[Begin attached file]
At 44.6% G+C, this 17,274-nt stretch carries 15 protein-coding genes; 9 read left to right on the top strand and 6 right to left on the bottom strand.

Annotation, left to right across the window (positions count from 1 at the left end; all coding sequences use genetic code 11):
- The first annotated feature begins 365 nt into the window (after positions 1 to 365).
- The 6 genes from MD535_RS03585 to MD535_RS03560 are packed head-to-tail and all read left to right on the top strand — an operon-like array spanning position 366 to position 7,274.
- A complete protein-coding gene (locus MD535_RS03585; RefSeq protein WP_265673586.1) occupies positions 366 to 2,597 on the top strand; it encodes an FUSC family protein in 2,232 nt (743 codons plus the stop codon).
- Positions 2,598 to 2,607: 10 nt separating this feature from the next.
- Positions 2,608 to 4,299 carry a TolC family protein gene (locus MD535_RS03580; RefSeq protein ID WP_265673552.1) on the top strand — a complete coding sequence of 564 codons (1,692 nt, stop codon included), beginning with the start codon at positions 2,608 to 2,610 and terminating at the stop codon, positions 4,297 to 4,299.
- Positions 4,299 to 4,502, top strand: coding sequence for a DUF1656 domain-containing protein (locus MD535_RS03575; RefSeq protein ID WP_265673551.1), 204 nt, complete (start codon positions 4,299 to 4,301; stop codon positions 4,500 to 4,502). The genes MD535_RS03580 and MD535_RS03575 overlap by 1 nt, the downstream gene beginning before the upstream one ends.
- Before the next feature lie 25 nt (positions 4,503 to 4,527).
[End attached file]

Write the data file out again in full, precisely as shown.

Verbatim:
At 44.6% G+C, this 17,274-nt stretch carries 15 protein-coding genes; 9 read left to right on the top strand and 6 right to left on the bottom strand.

Annotation, left to right across the window (positions count from 1 at the left end; all coding sequences use genetic code 11):
- The first annotated feature begins 365 nt into the window (after positions 1 to 365).
- The 6 genes from MD535_RS03585 to MD535_RS03560 are packed head-to-tail and all read left to right on the top strand — an operon-like array spanning position 366 to position 7,274.
- A complete protein-coding gene (locus MD535_RS03585; RefSeq protein WP_265673586.1) occupies positions 366 to 2,597 on the top strand; it encodes an FUSC family protein in 2,232 nt (743 codons plus the stop codon).
- Positions 2,598 to 2,607: 10 nt separating this feature from the next.
- Positions 2,608 to 4,299 carry a TolC family protein gene (locus MD535_RS03580; RefSeq protein ID WP_265673552.1) on the top strand — a complete coding sequence of 564 codons (1,692 nt, stop codon included), beginning with the start codon at positions 2,608 to 2,610 and terminating at the stop codon, positions 4,297 to 4,299.
- Positions 4,299 to 4,502, top strand: coding sequence for a DUF1656 domain-containing protein (locus MD535_RS03575; RefSeq protein ID WP_265673551.1), 204 nt, complete (start codon positions 4,299 to 4,301; stop codon positions 4,500 to 4,502). The genes MD535_RS03580 and MD535_RS03575 overlap by 1 nt, the downstream gene beginning before the upstream one ends.
- Before the next feature lie 25 nt (positions 4,503 to 4,527).